Data Visualization using Matplotlib
The course is part of this learning path
This course will guide you through all the possible techniques that are used to visualize data using the Matplotlib Python library.
In this course, we will explore the main functionalities of Matplotlib: we will look at how to customize Matplotlib objects, how to use various plotting techniques, and finally, we will focus on how to communicate results.
If you have any feedback related to this course, feel free to contact us at firstname.lastname@example.org.
- Learn the fundamentals of Python's Matplotlib library and its main features
- Customize objects in Matplotlib
- Create multiple plots in Matplotlib
- Customize plots in Matplotlib (annotations, labels, linestyles, colors, etc)
- Understand the different plot types available
- Data scientists
- Anyone looking to create plots and visualize data in Matplotlib
To get the most out of this course, you should already be familiar with using Python, for which you can take our Introduction to Python learning path. Knowledge of Python's Pandas library would also be beneficial and you might want to take our courses Working with Pandas and Data Wrangling with Pandas before embarking on this Matplotlib course.
The data used in this course can be found in the following GitHub repository: https://github.com/cloudacademy/data-visualization-with-python-using-matplotlib
Welcome back. In this lecture, we're going to customize our Matplotlib object. Let's recall the output of the previous lecture by pasting the necessary code snippet that is needed to produce that output. So first we code the necessary inputs and then filter out the original data frame to retain only USA observations. We then plot the year on the x-axis and the GDP per capita on the y-axis.
One of the first things we can do is add a label to the axis, to do that, we use the set X label and set Y label methods. These are methods that you can use to change certain properties of the object before calling show to display it. For instance, we can call the method, set X label on the axis object, and we pass the string year and then we call set to Y label on the axis object, and we pass the string GDP per capita.
Know that we can control the size of the text with the parameter font dict inside the function set X label. So this takes a dict and we pass for instance, the size argument to control the size of the text. So let's put 12 here. Now we repeat the same procedure for the y label so that they are equal, and we see that the size of the texts has changed. We can also add the title using the set title method, now this will place by default a title on the center at the top of the figure.
So again, we call on the axis object the method set title, and we pass the string that contains the title we wish to have on top of it. So we can put GDP per capita in the USA, and this is the title that will show up on top of the plot. Okay, so that looks much better now, however customization is not just about adding text to the axis, there's a lot more to it than that.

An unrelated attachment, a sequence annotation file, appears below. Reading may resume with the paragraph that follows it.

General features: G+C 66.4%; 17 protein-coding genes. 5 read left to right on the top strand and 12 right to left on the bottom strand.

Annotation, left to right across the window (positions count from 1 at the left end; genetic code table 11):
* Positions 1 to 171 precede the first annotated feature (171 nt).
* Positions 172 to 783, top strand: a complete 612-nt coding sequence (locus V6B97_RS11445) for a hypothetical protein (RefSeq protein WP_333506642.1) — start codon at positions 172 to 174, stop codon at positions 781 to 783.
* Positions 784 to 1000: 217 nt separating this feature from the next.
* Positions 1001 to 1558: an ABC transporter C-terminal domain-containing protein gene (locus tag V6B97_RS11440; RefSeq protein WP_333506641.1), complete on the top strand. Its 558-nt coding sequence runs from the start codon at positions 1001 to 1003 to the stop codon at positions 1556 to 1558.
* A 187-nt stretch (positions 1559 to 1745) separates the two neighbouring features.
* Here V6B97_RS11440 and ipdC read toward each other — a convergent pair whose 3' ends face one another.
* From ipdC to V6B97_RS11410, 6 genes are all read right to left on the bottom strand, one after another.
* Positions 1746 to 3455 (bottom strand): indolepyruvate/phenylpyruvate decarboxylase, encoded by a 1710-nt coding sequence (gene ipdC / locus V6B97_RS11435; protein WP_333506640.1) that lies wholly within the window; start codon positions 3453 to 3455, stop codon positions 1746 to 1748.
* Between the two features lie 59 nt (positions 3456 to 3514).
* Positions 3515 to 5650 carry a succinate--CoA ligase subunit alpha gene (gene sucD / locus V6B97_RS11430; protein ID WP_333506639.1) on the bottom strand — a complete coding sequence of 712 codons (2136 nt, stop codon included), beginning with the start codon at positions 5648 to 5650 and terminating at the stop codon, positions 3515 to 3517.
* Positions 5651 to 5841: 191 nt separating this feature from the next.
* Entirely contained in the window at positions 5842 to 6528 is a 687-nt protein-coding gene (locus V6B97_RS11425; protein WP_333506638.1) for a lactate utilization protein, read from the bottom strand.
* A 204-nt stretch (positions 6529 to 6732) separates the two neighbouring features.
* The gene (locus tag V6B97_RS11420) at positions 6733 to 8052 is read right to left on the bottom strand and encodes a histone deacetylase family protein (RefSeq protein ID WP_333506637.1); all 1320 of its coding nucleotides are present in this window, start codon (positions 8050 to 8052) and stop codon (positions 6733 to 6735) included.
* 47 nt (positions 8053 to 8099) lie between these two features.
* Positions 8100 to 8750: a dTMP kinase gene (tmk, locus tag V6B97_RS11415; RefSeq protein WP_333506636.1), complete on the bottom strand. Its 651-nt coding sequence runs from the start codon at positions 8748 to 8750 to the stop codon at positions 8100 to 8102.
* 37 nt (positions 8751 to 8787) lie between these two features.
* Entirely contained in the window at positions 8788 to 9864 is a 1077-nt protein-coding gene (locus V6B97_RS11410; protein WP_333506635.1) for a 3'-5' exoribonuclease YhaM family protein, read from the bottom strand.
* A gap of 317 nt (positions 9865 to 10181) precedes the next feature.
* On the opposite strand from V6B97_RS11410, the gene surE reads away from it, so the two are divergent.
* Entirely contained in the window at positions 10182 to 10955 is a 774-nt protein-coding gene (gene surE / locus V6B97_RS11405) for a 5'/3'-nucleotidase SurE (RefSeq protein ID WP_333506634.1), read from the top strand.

So we'll now go into the cosmetics of the plot, this is the process of highlighting data inside the figure. For instance, we might want to change the color of the line we just plotted or highlight the data point with a marker. First, if we look at the data, it looks like the grid we are working on seems to be continuous, but the granularity of our data is discreet, since we have measured GDP per capita over a certain number of years.
A way to tell people that we have measured such information yearly, would be to add markers to the plot. This facilitates the process of understanding the data underlying the plot, and that's because it shows where the data exists and which parts are just lines that connect between the data points. The plot method takes an optional keyword argument called marker that gives you the possibility to add markers to the plot.
So for example, we can pass the parameter marker to the plot method, and we set this equal to lowercase O like so, and this stands for circle. And now if we run the snippet, we obtain a line that is highlighted by small circles or contain small circles, and each of them represents the intersection between the year and the corresponding GDP per capita. So we can see here the year and where it corresponds to the GDP per capita.
Now if we want, we can use another marker, say a diamond, use a D for that, and you can see here now there are diamonds instead of circles. Now there are many other markers and you can see on the online documentation all the different markers you can use. And we will include a link to this documentation in the transcript of this lecture (https://matplotlib.org/3.1.1/api/markers_api.html).
Now the measured data are highlighted with a diamond marker, and it becomes evident that the lines are just connectors between them, but we can go even further and change the appearance of the line, this is done by assigning that line style keyword argument inside the plot method. By default, this argument is set to be a solid line, denoted by the string dash as follows. So we just put like dash in there.
Like markers, there are a few lines styles you can choose from and you can see them here, and we will include the link to this site as well in the lecture transcript (https://matplotlib.org/gallery/lines_bars_and_markers/line_styles_reference.html).
So if we use, for example, double dash, this is used to indicate that the line should be dashed and you can see the result here. So in fact, here it's better to remove the markers, and there you can see that we've got a dash line in there now.
We can also choose the color that we want to be passed into the plot with the argument color. So here we'll use G and this stands for green, but of course you can pick any color you like. You might wonder if it's possible to modify the X or Y grid ticks with Matplotlib.